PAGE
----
Who are the real “job creators”? Contrary to conventional wisdom, the answer seems to be: People who have jobs – particularly those which pay well. Well-paid employees buy things, and that creates jobs for other people.
And what creates those kinds of jobs? A healthy union movement. Unions are also a bulwark against income inequality, an economic distortion which even conservative Forbes magazine acknowledges is bad for the economy.
It looks to all the world as if there’s a correlation here: Union membership goes down – deficits go up. Perhaps the correlation isn’t as strong as it looks, but the idea isn’t crazy. Higher-paid employees pay more in taxes, which is good for the government’s bottom line. They require fewer government services. The same is true of their families, neighborhoods, and communities. And their contribution to economic growth means everybody’s better off.
The lesson for all those deficit-obsessed policymakers might be, to paraphrase the late Joe Hill: Don’t “austerize,” organize.
Maybe that’s why the 1956 Republican Party platform boasted that under the leadership of President Eisenhower “unions have grown in strength and responsibility, and have increased their membership by 2 millions.” They knew what was good for the economy … and good for business.
There is a little-discussed proposal that was introduced into the “fiscal cliff” discussions by the CEOs of the “Fix the Debt” campaign. This is for a “Territorial Tax System” idea that lets multinational companies off the hook for taxes on offshore profits. This plan is particularly dangerous to American wages and jobs — YOUR wages and job — as well as any American companies that don’t export their profit centers. This threat is not limited to the blue-collar jobs that have been disappearing, it also threatens the professionals, “knowledge workers,” designers, innovators and others who contribute to corporate profits here in the US.
The Territorial Tax proposal asks for no taxes on foreign profits of American corporations. This system would encourage and practically force companies to move profit generation (innovation, intellectual property, etc.) out of the US. This gives corporations an incentive to move everything that makes them money out of the country — every profit center, every job, every factory, every designer, inventor, etc.
This plan only benefits the giant multinational corporations — and helps them kill off even more American jobs and smaller businesses. And without those wages and taxes our infrastructure, schools, police and fire protections, and everything else here will decline even more.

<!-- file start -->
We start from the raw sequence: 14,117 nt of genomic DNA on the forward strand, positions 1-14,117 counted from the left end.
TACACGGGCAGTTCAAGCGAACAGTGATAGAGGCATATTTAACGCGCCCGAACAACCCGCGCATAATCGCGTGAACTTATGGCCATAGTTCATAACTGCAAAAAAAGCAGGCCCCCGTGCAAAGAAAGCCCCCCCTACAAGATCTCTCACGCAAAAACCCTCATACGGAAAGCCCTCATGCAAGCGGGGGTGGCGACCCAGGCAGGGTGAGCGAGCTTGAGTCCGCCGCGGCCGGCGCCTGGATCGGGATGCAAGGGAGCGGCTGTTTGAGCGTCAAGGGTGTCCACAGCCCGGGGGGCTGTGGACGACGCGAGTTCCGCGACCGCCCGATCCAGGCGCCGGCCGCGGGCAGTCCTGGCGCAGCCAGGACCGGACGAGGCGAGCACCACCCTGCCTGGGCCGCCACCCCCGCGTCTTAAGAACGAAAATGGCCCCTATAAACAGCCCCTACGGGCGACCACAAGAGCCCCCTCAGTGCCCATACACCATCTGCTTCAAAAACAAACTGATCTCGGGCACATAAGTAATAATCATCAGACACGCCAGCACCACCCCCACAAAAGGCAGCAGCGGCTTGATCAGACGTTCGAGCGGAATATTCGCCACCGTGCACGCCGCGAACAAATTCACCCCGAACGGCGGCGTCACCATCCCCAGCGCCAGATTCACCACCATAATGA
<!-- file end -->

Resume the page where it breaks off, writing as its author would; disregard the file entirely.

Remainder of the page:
|—||NBC boldly takes on the reality of balancing disaster planning with perpetual growth. Let’s embrace mainstream coverage that questions our growth patterns. (via climateadaptation)|
Just discovered this site:
UNEARTH News is a 501 (c) (3), independent news agency based in the United Nations in New York City and is a new initiative of the award-winning MediaGlobal News. Through a multi-media communications platform, UNEARTH News seeks to make visible the narratives, news and community networks around the globe that are underreported and vital for understanding the impact of climate change on developing countries. Relying on stories from our own team as well as emerging and established journalists, other news outlets, and through strategic partners in the field, UNEARTH News provides a unique perspective on the impacts of climate change from the countries and communities that are nearly invisible to mainstream media. Featuring news stories, photo essays, documentaries, exclusive interviews, articles and resources, UNEARTH News will reveal the human dimensions of climate change to the global media, parliamentarians, environmental companies, institutions, policymakers and civil society in the United Nations member states — and to all people concerned about the state of the planet.
New cars bought in the fall of 2012 are using about 15 percent less fuel per mile than cars purchased in 2007. But they’re also logging slightly fewer miles overall — a sign that Americans aren’t just negating the fuel savings by driving more. Add it all up, and there’s been a 20 percent drop in greenhouse-gas emissions from new vehicles in the past five years.
How much of a difference does this make in the grand scheme of things? Brand-new vehicles, after all, are only a small portion of the overall U.S. fleet. Yet in a recent paper, Sivak and Brandon Schoettle estimated that recent efficiency upgrades have already reduced carbon-dioxide emissions from all U.S. light-duty vehicles by about 2.9 percent.
Combine that with the fact that Americans have been driving fewer miles overall, and that’s a small but real improvement as far as oil use and climate change are concerned.
Multiple observations provide strong evidence of widespread, sustained change driving Arctic environmental system into new state.